If left unchecked, elevated phosphate can fuel nuisance algae and inhibit healthy coral growth. Phosphate is found in natural sea water (as phosphorus) at an average concentration of 0.01 mg/L to 0.06 mg/L. For optimal coral growth and minimal nuisance algae, aim for 0.03 mg/L PO4-P.  Contrary to the idea that lower phosphate is always better, and while it tends to be in abundance, some phosphate is essential for life, so aiming for 0 mg/L shouldn’t be the goal. In fish only aquariums, phosphate poses less of a risk as only extremely high concentrations can affect fish health. It will however continue to fuel unsightly algae at a prolific rate.

A quick word about phosphate and its units of measurement:

The concentration of phosphate (PO4) is classically reported in terms of phosphorus as mg/L PO4-P (e.g. ignoring the contribution of mass by the attached oxygen). This is done as there can be multiple sources of phosphate-like compounds, with different ‘weight’ to them. Reporting in terms of phosphorus attempts to use the common denominator of phosphorus and allows for measurements to be compared. Unfortunately, in every-day speech, measurements are reported either as mg/L (without specifying either PO4 or PO4-P), or incorrectly as “phosphate”, when phosphorus is implied.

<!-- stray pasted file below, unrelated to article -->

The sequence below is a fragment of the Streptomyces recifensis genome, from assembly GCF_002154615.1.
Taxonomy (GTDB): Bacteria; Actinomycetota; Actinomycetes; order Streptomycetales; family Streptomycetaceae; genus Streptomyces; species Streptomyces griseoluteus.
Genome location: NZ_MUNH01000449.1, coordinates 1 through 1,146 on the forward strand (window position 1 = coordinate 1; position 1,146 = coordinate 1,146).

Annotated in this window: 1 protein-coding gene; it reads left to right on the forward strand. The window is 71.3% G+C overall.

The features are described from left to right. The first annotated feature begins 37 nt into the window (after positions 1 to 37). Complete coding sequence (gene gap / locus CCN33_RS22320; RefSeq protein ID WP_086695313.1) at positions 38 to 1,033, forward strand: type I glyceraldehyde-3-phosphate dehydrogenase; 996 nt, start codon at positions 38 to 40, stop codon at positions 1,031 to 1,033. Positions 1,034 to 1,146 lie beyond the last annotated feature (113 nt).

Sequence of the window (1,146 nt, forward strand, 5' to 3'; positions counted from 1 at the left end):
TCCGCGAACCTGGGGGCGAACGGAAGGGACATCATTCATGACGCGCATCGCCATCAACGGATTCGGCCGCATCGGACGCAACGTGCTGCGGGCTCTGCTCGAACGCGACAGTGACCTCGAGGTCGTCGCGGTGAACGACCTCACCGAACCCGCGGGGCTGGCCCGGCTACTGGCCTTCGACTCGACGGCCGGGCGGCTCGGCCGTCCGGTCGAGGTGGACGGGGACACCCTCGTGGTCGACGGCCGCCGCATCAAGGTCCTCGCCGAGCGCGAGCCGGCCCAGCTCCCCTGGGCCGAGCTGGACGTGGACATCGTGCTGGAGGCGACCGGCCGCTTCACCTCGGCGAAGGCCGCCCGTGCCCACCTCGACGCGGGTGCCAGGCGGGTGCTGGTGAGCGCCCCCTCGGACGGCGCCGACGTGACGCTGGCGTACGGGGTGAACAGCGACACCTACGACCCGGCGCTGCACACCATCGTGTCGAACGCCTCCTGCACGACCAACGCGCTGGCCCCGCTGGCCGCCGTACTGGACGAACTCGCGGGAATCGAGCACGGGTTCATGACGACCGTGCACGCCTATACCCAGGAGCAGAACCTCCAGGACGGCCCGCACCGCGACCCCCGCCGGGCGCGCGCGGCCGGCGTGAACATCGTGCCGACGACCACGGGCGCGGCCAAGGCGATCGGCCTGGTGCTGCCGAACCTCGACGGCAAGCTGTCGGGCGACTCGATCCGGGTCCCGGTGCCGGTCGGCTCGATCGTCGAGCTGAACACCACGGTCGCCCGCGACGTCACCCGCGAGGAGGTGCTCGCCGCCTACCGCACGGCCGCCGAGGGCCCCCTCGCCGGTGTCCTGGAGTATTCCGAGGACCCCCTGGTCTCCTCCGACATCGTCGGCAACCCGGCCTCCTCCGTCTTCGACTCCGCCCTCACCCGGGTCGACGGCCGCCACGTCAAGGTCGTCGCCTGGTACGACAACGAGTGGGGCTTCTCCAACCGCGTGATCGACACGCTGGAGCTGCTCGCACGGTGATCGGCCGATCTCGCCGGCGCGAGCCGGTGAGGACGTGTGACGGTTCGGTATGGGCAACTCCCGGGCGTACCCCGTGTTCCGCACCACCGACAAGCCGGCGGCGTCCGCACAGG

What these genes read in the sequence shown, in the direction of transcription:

How does phosphate affect coral?
Studies have shown high PO4 levels can negatively impact healthy coral growth. High phosphate levels encourage a higher proportion of brown algae to grow within the coral tissue. This affects overall colouration of the coral and turns them brown. Excessive phosphate can also restrict calcium carbonate uptake, affecting skeletal formation. Nuisance algae can also affect coral health by outcompeting for light and space.

How to reduce phosphate levels:
To keep phosphate levels low, regular water changes using a reef-grade quality salt, which will be lower in phosphate, will help. Using RO/DI water will ensure no additional PO4 is introduced through tap-water. Growing algae in a refugium provides a natural solution to removing phosphate. For chemical phosphate removal, use NT Labs Phosphate Remover permanently in the filter and replace once exhausted. The filter media is deemed exhausted once phosphate levels begin to rise. Alternatively, instantly remove PO4, dose NT Labs Anti-Phos when levels are tested high.